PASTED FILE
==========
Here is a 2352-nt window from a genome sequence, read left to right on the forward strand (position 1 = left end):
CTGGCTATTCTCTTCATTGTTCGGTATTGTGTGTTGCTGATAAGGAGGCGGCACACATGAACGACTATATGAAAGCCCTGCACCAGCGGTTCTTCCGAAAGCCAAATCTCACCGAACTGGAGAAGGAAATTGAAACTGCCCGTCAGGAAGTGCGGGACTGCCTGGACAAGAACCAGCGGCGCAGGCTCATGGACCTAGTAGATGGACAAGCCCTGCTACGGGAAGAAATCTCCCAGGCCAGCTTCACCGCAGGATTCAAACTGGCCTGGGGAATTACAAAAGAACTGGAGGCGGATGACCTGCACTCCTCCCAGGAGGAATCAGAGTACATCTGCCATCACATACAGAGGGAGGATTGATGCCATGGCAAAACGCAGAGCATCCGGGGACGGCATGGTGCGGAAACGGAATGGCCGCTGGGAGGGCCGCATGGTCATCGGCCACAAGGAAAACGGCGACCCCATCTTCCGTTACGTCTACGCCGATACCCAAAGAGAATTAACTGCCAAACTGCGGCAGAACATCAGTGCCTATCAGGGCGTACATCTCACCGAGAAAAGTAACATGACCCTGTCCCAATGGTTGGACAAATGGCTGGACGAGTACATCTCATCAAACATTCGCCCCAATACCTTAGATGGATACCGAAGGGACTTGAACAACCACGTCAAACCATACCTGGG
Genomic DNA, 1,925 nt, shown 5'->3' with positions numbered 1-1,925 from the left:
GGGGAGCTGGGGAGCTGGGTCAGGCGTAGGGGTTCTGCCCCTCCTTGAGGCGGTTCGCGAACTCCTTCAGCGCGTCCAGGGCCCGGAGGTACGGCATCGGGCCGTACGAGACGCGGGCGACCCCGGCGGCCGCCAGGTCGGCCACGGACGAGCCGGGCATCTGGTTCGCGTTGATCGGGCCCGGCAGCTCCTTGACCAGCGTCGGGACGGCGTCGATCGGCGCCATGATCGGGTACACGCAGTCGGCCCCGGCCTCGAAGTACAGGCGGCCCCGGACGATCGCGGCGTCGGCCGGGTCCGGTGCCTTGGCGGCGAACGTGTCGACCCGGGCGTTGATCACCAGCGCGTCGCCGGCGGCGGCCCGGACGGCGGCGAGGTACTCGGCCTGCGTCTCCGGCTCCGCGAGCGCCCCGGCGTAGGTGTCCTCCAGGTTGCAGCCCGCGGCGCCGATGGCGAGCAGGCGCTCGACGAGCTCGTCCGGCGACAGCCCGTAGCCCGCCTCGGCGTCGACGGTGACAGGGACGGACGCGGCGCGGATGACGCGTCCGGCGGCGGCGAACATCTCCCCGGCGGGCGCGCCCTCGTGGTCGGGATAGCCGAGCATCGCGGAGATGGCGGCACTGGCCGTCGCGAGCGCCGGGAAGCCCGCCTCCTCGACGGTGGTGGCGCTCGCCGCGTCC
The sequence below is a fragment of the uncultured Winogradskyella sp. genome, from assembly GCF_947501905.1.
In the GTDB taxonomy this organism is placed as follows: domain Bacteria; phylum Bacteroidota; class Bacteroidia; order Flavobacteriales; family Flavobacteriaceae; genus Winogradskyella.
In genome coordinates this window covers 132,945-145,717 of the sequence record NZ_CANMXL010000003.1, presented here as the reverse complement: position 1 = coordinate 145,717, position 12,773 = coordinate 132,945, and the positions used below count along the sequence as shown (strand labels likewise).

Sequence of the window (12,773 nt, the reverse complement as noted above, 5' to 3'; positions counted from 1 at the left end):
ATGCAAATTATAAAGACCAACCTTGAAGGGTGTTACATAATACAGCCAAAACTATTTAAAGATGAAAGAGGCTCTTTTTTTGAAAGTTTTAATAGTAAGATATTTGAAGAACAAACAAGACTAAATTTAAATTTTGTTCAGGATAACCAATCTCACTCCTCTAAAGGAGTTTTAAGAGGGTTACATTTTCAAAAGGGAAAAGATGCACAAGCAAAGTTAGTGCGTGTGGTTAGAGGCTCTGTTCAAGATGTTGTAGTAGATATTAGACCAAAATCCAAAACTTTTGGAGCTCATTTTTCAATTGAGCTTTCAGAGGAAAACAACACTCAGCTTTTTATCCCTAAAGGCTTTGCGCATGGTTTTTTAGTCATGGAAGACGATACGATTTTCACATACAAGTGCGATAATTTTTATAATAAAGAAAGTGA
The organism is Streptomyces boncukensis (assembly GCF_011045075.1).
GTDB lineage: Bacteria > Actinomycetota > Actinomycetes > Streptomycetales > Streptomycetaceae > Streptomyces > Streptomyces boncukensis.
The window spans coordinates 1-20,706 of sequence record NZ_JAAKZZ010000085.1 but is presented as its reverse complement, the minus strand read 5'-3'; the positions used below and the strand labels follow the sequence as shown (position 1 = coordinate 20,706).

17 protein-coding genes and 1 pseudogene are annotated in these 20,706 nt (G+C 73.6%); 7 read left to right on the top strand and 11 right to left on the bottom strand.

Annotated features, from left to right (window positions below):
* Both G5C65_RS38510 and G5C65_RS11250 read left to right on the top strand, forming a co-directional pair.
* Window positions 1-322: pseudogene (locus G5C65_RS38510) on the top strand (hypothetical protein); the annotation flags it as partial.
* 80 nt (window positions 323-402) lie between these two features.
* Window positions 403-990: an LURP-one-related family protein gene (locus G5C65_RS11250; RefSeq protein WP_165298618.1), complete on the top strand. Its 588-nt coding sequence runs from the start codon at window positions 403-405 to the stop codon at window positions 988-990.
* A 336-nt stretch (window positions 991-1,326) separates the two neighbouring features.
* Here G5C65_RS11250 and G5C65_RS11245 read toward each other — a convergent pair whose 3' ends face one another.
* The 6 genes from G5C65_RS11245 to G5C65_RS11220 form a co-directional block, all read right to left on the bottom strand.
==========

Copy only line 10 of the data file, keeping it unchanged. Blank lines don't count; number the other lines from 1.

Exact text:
The organism is Streptomyces boncukensis (assembly GCF_011045075.1).